While agreeing that “Dalton’s atomic theory emerged out of … a Newtonian atomistic theory of gasses” (174) and “the three laws of proportion are straightforward and natural consequences of his theory” (180), Chalmers claims that “there is much that is misleading about seeing Dalton’s atomic theory as the beginnings of a testable theory version of atomism.” (173) Rather than using Dalton’s weight-centered system directly, nineteenth-century chemists developed their own similar approach using “equivalent weights.” Chemistry developed rapidly after Berzelius invented a precursor of the modern system of chemical formulae. This progress led to clarification of the status of isomers and the determinations of reliable molecular weights for organic compounds. Chalmers considers that nineteenth-century organic chemists operated as “agnostic anti-atomists” but that their work finally established modern atomism as a proper part of science. However, “it was a chemical atomism that emerged out of chemical practice and owed little or nothing to the physical atomism that has a strong history from Democritus to Dalton.”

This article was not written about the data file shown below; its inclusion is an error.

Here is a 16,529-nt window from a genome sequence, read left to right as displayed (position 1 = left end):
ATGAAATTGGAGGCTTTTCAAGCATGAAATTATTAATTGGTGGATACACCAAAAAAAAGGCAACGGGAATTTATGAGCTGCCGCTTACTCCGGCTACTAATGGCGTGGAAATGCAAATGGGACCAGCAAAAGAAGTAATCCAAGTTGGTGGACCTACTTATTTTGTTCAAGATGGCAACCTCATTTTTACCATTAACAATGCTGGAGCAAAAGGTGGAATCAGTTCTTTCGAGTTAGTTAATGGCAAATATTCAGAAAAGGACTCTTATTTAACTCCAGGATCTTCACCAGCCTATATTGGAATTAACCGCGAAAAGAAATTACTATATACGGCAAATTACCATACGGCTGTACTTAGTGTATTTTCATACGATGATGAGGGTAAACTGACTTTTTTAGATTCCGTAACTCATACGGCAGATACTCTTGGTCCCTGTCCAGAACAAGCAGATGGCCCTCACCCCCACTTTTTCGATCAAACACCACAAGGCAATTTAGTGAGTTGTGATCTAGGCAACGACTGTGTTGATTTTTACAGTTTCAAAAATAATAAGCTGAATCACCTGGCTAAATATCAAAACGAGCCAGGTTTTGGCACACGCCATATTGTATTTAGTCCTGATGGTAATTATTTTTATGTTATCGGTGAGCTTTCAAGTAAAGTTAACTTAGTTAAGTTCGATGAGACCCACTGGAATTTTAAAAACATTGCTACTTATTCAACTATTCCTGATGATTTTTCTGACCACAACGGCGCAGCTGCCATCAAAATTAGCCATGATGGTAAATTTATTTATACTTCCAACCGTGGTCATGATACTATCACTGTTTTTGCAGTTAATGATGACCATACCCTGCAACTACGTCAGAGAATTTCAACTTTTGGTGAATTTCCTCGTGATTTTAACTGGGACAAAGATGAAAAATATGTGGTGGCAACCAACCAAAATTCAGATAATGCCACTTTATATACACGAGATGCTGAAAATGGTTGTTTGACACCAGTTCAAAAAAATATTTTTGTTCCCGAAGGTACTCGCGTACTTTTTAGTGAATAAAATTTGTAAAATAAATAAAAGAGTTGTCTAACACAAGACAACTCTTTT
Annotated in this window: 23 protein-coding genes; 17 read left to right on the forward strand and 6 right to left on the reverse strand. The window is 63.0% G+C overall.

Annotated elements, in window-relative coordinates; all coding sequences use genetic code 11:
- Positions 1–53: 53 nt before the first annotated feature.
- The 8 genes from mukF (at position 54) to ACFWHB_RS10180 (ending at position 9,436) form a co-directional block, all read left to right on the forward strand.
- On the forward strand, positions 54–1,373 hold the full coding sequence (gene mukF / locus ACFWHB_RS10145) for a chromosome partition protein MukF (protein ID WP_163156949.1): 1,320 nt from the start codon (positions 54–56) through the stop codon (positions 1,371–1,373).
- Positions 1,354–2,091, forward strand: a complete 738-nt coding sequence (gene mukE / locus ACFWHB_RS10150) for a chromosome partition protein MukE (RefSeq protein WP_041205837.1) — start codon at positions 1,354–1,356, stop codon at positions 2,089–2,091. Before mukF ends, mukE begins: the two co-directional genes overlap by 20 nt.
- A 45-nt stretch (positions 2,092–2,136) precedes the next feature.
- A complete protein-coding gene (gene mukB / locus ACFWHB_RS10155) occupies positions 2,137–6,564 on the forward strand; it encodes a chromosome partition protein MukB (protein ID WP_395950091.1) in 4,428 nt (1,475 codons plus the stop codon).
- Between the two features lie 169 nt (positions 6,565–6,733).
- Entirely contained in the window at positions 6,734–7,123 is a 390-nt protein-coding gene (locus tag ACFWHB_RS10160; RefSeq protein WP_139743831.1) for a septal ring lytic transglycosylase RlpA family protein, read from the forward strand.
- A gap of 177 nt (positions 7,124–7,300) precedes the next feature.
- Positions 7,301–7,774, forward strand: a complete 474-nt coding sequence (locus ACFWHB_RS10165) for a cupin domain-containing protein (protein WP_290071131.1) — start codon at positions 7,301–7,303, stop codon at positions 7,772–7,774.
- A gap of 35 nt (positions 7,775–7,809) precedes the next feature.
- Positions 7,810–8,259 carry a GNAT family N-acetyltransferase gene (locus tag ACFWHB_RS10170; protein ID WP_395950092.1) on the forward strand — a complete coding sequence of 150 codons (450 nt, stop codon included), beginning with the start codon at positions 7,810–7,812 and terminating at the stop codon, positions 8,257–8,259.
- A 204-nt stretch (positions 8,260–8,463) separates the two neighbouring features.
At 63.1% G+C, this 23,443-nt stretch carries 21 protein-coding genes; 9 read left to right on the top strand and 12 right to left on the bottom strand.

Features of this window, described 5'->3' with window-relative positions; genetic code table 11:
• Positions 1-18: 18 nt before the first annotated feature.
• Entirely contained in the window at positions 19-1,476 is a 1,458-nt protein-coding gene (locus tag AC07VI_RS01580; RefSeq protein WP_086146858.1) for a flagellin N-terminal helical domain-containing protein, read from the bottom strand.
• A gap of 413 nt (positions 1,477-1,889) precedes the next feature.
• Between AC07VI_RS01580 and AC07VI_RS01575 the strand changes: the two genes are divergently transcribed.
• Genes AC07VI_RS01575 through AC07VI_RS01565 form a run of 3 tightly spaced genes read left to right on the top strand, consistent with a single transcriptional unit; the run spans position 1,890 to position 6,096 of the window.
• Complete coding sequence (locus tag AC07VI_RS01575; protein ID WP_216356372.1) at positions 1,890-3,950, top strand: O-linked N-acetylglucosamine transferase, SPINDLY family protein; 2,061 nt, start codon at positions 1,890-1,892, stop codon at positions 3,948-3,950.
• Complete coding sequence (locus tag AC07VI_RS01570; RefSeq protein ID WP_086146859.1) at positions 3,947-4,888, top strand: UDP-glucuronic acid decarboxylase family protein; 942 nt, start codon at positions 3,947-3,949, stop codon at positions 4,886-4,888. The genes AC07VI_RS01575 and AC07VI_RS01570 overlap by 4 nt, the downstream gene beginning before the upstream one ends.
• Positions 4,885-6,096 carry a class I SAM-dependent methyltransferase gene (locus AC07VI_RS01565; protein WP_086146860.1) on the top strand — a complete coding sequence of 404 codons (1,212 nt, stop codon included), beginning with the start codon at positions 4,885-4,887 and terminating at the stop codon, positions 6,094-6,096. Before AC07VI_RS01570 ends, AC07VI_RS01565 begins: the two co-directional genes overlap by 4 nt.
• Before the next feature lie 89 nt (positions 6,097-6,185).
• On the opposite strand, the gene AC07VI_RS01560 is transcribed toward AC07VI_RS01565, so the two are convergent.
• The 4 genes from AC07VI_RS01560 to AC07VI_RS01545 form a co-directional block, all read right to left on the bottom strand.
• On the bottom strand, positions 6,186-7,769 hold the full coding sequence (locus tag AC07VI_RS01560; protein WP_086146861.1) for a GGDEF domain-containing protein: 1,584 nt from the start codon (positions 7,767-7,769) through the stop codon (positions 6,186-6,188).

Chapters that concern the discovery of the electron and the development of thermodynamics and kinetic theory8 seem rather anticlimactic; since the author clearly considers that the main thesis of the book is demonstrated by the account of the rise of organic chemistry.